peter krey's web site

scholarship, sermons, songs, poems, weblog writing on

Archive for September 2009

“The Surprise of the Cross,” Sixteenth Sunday after Pentecost – September 20th 2009

leave a comment »

Sixteenth Sunday after Pentecost – September 20th 2009

Jeremiah 11:18-20 Psalm 54 James 3:13-4.3,7-8a  Mark 9:30-37

Sermon Hymn # 474 “Children of the Heavenly Father”

(from the Green Hymnal: Lutheran Book of Worship)

The Surprise of the Cross

Jesus tells his disciples how he will be killed and rise again on the third day. He is trying to buy time, so he wants his disciples to keep his whereabouts a secret and he himself has returned to Galilee in secret.

I can understand this secrecy, because my father was an American citizen in Hitler’s NAZI Reich and he would always say to us, “Never tell anyone what we say here in the family.” And there he often had to go into hiding. Now when we came back to America, he still said it and sometimes it seemed like he even hid in the house, even though our situation had changed. That was being paranoid.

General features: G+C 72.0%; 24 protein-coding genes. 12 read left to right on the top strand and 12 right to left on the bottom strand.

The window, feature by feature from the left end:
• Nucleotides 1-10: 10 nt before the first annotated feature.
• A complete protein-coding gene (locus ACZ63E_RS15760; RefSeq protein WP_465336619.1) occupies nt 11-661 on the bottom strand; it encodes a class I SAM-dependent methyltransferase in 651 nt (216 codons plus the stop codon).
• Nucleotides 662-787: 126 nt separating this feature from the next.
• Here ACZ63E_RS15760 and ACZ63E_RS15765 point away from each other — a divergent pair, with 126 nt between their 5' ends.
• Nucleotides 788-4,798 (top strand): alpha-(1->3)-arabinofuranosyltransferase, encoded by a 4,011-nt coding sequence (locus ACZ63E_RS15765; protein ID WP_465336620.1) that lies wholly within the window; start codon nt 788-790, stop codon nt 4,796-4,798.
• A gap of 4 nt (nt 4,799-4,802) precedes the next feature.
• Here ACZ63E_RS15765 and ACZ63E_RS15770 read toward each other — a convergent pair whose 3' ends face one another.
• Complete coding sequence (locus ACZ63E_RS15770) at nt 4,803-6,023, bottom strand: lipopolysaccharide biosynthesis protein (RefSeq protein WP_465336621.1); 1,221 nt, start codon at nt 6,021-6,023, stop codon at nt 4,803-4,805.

But Jesus was not being paranoid. He knew that it was just a matter of time and he would be arrested and killed and he told his disciples so.

Now they were so frightened they did not understand him. I imagine the disciples, when Jesus drove the demons out of Legion, all hiding behind gravestones until it was over and Legion had come to his senses.

If we read between the lines and put two and two together, we can surmise that the disciples were probably arguing about who was the greatest among them, because if Jesus was killed, they asked themselves, which one of them would take over in Jesus’ place?

That is why they were so embarrassed when Jesus asked them what they had been arguing about.